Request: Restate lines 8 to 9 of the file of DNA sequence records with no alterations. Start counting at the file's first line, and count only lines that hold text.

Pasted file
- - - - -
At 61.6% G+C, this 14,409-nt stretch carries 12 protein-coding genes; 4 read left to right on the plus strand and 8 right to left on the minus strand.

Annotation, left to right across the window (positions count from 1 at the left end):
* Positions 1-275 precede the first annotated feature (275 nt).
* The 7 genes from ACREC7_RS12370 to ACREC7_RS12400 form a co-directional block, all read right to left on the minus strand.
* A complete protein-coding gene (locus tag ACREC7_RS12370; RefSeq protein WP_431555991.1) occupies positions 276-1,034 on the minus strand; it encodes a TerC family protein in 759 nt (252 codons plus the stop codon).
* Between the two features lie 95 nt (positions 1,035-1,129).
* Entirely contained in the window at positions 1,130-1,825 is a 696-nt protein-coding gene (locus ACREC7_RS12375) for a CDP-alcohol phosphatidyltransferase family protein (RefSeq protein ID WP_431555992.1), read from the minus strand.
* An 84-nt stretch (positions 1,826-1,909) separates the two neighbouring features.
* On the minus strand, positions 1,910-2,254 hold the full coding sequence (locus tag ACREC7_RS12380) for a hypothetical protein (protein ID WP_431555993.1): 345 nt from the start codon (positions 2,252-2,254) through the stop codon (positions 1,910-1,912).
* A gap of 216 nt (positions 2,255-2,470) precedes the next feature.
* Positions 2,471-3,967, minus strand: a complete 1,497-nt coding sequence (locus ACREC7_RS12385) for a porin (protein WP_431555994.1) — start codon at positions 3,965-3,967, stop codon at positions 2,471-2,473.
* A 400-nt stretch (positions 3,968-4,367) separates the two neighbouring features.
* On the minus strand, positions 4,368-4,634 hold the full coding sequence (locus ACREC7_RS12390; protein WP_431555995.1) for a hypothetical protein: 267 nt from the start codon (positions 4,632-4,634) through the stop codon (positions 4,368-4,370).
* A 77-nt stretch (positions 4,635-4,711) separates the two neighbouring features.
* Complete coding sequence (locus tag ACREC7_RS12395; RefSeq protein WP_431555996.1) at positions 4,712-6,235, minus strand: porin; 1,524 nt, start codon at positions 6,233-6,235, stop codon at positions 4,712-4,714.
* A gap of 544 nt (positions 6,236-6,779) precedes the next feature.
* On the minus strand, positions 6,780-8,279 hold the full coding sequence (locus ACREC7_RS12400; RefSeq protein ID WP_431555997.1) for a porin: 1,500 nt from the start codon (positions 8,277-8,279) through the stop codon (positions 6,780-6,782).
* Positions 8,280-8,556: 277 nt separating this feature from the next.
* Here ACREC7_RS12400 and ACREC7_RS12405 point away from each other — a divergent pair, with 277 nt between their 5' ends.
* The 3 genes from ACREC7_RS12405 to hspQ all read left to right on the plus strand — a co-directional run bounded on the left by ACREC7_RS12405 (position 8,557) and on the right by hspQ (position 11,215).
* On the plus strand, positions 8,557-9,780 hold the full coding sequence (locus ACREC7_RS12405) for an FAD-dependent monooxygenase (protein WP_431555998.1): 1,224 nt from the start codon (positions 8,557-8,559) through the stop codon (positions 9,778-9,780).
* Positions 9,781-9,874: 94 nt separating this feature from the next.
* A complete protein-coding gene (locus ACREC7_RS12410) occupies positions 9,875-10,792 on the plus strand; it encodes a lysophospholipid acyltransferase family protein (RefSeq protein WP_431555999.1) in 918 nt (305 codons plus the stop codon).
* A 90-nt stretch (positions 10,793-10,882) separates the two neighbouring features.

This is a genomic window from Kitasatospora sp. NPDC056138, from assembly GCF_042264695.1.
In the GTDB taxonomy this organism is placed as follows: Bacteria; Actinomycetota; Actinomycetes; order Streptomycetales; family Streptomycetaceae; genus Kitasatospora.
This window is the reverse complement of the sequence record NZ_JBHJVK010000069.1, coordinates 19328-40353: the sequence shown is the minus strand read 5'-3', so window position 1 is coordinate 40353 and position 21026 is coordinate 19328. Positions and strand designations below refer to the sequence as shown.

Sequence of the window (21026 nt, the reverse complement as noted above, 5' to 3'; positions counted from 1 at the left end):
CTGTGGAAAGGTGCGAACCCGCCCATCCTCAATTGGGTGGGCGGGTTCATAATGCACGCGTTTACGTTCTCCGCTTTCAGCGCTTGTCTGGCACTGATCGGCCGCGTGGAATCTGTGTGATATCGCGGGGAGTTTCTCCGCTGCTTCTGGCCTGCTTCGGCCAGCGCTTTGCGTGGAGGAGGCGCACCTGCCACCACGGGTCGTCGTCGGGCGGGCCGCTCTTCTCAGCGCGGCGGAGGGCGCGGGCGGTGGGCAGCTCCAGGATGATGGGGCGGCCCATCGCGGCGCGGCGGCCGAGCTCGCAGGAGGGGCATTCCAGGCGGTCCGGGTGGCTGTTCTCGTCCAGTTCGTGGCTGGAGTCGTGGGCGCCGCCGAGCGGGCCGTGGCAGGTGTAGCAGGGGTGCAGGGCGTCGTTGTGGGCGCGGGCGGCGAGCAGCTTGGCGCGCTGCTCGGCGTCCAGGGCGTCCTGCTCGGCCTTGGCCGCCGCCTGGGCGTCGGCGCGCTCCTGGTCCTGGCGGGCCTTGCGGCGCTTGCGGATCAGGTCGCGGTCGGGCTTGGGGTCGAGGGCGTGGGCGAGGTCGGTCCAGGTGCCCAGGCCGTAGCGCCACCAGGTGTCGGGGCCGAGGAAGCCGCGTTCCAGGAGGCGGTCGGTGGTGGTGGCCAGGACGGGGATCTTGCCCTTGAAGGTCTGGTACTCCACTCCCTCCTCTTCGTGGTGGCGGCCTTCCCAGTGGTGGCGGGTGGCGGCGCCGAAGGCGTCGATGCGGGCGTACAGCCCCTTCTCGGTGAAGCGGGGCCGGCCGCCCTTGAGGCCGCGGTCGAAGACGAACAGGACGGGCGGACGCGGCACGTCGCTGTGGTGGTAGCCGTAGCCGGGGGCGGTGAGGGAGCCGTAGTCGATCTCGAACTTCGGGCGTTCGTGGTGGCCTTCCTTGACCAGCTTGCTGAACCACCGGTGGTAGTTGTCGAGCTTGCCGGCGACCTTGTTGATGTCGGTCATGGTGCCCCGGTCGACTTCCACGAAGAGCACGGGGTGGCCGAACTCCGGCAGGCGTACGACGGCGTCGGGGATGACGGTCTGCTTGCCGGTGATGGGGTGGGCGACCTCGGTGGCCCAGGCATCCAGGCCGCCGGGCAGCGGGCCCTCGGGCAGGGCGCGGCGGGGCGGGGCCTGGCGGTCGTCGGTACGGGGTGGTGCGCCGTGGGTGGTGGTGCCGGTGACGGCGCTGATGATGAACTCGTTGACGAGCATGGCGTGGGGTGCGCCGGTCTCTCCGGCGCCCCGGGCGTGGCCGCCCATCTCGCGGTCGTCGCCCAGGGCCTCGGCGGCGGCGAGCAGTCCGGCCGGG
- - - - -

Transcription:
* An 84-nt stretch (positions 1,826-1,909) separates the two neighbouring features.
* On the minus strand, positions 1,910-2,254 hold the full coding sequence (locus tag ACREC7_RS12380) for a hypothetical protein (protein ID WP_431555993.1): 345 nt from the start codon (positions 2,252-2,254) through the stop codon (positions 1,910-1,912).